The stricken cargo vessel was carrying hundreds of cars, among them some very valuable 911s.
The Porsche GT2 RS is the most extreme road-going interpretation of the iconic 911 ever. Sending 700 horsepower to the rear wheels it requires real skill to extract the best from it and that is just the way it should be.
Production numbers are limited for these models and Porsche has already ceased manufacturing the current-generation GT2 RS of which only 1,000 are estimated to have been built. According to CarScoops, that may be about to change though as a cargo ship named Grande America caught fire off the coast of France on March 12, and sank in the Bay of Biscay not long after. Thankfully there have been no human casualties but an oil spill from the vessel may still threaten some nearby areas.
The ship was also carrying a number of cars in containers bound for Brazil. Audi has since confirmed that a number of its A3, A5, Q7, RS4 and RS5 models had been lost but the car we are most concerned about is the GT2 RS that also went down with the ship.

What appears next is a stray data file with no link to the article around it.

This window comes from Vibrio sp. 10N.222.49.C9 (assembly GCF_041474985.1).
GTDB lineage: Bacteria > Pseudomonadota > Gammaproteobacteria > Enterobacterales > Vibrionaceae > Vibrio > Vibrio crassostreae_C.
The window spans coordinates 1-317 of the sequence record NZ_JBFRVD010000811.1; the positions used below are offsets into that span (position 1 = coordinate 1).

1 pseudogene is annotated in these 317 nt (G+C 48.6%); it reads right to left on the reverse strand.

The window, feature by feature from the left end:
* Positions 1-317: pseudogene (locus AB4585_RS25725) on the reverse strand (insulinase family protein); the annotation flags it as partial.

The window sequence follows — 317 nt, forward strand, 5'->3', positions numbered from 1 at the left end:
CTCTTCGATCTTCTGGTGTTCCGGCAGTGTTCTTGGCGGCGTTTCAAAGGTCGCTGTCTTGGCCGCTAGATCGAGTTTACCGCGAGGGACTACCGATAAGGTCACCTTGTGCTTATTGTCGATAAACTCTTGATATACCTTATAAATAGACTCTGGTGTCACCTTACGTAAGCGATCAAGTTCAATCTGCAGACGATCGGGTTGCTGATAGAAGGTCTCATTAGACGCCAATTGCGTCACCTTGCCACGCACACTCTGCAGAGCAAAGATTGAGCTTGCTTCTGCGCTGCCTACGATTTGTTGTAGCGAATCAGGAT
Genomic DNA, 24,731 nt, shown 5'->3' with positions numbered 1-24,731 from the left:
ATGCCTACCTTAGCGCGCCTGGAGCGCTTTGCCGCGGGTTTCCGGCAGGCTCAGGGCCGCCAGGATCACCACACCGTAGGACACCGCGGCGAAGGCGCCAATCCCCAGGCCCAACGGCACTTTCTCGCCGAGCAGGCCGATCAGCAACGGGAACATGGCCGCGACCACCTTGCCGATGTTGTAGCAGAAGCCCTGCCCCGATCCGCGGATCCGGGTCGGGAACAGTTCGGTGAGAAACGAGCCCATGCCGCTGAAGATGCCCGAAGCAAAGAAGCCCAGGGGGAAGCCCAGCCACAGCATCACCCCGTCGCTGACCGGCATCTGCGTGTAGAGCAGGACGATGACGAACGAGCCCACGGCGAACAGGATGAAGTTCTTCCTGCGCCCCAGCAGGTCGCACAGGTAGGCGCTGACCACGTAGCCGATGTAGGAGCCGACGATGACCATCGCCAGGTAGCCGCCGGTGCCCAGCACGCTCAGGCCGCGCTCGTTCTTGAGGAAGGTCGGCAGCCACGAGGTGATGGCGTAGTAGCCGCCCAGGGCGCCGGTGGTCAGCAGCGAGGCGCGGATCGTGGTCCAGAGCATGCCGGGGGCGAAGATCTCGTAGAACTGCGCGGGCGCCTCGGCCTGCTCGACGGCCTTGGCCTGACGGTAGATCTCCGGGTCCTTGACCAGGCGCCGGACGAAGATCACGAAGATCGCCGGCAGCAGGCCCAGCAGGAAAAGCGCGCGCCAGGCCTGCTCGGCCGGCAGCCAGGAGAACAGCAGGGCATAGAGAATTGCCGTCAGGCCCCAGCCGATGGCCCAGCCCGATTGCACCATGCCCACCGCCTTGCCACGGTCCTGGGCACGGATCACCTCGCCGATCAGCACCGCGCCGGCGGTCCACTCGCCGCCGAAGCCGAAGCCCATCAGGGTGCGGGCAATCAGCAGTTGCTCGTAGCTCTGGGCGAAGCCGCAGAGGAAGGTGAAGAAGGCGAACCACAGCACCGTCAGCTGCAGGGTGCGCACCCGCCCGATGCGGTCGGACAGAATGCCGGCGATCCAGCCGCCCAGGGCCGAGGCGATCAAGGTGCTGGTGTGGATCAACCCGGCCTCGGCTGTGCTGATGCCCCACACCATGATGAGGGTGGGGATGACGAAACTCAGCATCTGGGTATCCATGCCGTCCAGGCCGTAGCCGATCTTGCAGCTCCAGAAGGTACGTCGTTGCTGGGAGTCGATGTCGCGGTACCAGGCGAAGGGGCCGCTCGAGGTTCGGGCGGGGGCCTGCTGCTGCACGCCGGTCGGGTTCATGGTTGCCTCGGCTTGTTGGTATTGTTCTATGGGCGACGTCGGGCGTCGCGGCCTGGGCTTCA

Porsche has not yet commented on whether they had any cars on the vessel but various sources from Brazil say that at least four GT2 RS models, as well as another 33 Porsches including Caymans, Boxsters and Cayennes, were part of the shipment. Now usually this sort of thing is covered by insurance and the cars would be replaced in due course, but what about a limited-edition sports car that has just ceased manufacture?
A letter sent by Porsche Brazil to a customer may have the answer, and it also confirms that here were indeed some of Zuffenhausen's finest on board the ship. The letter states that the GT2 RS was indeed lost due to a fire on the ship and that while production had ended in February 2019, they would resume GT2 RS production to be able to deliver a new car to the customer by June.
If that isn't superb customer service, then we don't know what is. While the letter does state that this particular customer was loyal and 'highly valuable' to the brand, we can only assume that there must have been at least a few more GT2 RS models that perished in the accident for Porsche to go to the trouble of restarting manufacture. Now, time to see how much it would cost to rent a submarine for a weekend and get some of those Porsches up from the sea bed.